There Will Be No More City Police

Will anybody really miss them?

Baja California Sur, and in fact, the entire country, is eliminating all municipal police forces. But this doesn’t mean the police will all lose their jobs. Most officers will transition into a single command under the authority of the state authorities force in a new, national security policy called mando unico, or unified police command. The transformative changes are now happening in our state and around the country as part of a major, national law enforcement reform. 

 This  radical restructuring is the federal government’s effort to ensure more professional control over weak, often poorly funded, and usually ineffective local law enforcement agencies that in many cases are susceptible to organized crime, criminal gangs, or  local officials abusing their power. According to one high-ranking member of Congress, (translated from Spanish) “Many municipal police forces have been infiltrated by criminal groups and, therefore, lack credibility or trust to carry out their functions to combat ordinary crimes that affect people the most.” In fact, INEGI, (the national statistics agency), reports that of all the security agencies in the nation, municipal police are the least trusted.

To qualify for the new unified command, municipal cops must  first go through a rigorous vetting process that includes taking the dreaded confidence exam, otherwise known as the lie detector test, and the failure rates are high. Some of the reasons for failure may include substance abuse or behavioral problems, past acts of thievery, and misplaced loyalties.

The new arrangement means that city authorities must forfeit their power to police their own turf so of course most of them are not happy about this.  Their authority is relinquished to state authorities, and to a degree, to the federal government which, truth be told, are not squeaky clean either.

The disappearance—and most assume, massacre—in 2014, of 43 protestors/students/bus hijackers/kidnappers, presumably by municipal authorities in a poor town on the mainland, intensified the country´s push to accelerate this rather radical measure to combat crimes and  impunity that have spiraled out of control over the last decade.  Crime bosses, who often wield de facto control over many municipal authorities and are concerned about losing their tenacious grip on them, have been, unsurprisingly, the strongest opponents of the shift of power to a unified police command. Of course, it is reasonable to assume that organized crime leaders, with their loads of cash on hand, will always try to get their hooks into state or federal security agencies, but at least it will be more difficult.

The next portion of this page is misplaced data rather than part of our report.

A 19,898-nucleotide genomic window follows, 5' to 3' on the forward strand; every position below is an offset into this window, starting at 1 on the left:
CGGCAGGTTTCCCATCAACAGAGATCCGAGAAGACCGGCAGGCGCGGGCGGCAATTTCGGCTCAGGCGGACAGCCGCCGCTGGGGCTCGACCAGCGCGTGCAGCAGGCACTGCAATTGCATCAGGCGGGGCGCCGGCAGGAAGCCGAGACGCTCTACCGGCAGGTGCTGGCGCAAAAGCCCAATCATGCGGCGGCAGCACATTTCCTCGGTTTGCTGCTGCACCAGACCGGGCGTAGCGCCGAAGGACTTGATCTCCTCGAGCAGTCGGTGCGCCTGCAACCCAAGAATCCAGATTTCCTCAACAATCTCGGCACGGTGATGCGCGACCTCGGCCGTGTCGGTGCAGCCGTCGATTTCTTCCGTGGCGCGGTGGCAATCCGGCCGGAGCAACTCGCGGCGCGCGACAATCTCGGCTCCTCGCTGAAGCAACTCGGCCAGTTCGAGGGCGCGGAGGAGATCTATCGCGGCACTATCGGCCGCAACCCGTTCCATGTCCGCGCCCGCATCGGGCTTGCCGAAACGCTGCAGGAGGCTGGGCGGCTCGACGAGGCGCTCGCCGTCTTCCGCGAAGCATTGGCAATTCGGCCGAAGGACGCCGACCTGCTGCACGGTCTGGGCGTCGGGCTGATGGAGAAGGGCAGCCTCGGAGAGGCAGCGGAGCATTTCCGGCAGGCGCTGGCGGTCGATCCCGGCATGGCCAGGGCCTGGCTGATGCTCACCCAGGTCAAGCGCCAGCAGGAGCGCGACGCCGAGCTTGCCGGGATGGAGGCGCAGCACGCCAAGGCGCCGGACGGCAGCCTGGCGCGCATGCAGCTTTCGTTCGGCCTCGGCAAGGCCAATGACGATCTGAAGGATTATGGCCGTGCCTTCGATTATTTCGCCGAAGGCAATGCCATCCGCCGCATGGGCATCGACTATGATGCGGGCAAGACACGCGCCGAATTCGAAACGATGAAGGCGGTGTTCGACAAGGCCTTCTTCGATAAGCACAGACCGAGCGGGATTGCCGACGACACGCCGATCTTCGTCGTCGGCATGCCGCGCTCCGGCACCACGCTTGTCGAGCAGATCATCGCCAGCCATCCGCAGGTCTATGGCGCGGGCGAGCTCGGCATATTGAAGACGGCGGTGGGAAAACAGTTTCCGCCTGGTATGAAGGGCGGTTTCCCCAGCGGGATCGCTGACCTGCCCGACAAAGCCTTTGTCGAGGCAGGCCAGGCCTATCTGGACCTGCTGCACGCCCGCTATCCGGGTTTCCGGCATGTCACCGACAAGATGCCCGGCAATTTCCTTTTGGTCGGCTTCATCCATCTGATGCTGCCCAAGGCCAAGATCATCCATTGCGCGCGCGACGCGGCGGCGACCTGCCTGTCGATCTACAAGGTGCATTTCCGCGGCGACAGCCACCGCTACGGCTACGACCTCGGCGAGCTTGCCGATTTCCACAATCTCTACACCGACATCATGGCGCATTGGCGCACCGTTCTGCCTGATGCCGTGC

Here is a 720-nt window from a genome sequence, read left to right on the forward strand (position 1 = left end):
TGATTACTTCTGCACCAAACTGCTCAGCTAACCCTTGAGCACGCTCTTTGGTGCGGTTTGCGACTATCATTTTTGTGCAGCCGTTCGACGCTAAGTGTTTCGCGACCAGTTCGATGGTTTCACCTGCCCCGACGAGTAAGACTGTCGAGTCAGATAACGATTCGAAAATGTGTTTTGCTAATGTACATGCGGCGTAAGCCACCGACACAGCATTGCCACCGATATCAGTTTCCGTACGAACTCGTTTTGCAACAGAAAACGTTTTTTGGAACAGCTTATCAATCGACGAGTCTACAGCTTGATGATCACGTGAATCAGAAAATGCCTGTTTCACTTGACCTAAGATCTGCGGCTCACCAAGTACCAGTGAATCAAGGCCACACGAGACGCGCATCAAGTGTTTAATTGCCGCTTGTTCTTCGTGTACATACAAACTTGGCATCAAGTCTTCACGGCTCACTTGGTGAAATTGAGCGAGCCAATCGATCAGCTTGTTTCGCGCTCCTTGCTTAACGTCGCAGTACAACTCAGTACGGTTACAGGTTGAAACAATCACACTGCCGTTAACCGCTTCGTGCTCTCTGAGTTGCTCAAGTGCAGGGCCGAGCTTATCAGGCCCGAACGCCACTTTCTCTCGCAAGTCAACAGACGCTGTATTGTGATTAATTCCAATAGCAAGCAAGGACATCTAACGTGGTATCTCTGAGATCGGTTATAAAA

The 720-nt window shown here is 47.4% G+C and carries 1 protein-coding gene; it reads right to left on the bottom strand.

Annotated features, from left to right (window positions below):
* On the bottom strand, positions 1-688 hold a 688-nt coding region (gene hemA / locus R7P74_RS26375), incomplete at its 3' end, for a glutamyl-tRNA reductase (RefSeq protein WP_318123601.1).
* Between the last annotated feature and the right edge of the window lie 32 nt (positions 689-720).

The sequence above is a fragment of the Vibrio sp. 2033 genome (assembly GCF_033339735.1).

State governors will now hold power over local and state law enforcement, and the federal government will have the authority to rush into situations where criminal infiltration or the abuse of power is suspected.  In 2010, former president Felipe Calderon (of the PAN party) attempted to institute security reforms, but his initiatives were met with stiff opposition from rival parties and many of the country´s 2,400 mayors. Current president Enrique Peña Nieto (PRI party), with a lot of issues on his plate, including international pressure to reign in violence, also took up the pressing task, and has done better, already succeeding in incorporating security reforms in many states.

 While most states have already made the transition to the mando unico system, our state of Baja California Sur (BCS) is the last to get on board. Even so, our new governor, Carlos Mendoza, has stated his support for the new security policy. And why wouldn’t the governor be up for this, have you ever seen a politician who wanted to back away from another helping of power? He has signed an agreement with the five municipal mayors in the state to go along with it.

 Once the new security system is established, mando unico is expected to streamline participation among police forces that in the past were hampered by separate powers of jurisdiction among municipal, state, and federal agencies. The state police force in BCS, which used to number 800 employees, will see its ranks swell considerably. It is also expected to become more effective at combating ordinary crimes like property thefts. (Let´s keep our fingers crossed.)

Wages for new police officers will be raised substantially and the federal government will continue to increase what it pitches in for public security. The new police force will also be better trained and better equipped to handle complex criminal investigations.

Despite the enormous challenges facing the nation´s local, state, and federal governments, many global security experts believe México is making real progress in areas of institution-building. Recent reforms of the judicial system, combined with a renovated and newly empowered police force, may help reduce serious crime and improve the quality of life for many. If the Mexican government succeeds in creating a stronger legal system and a robust and more honest police force that ensures greater transparency, much less impunity, and broader citizen participation, all things are possible.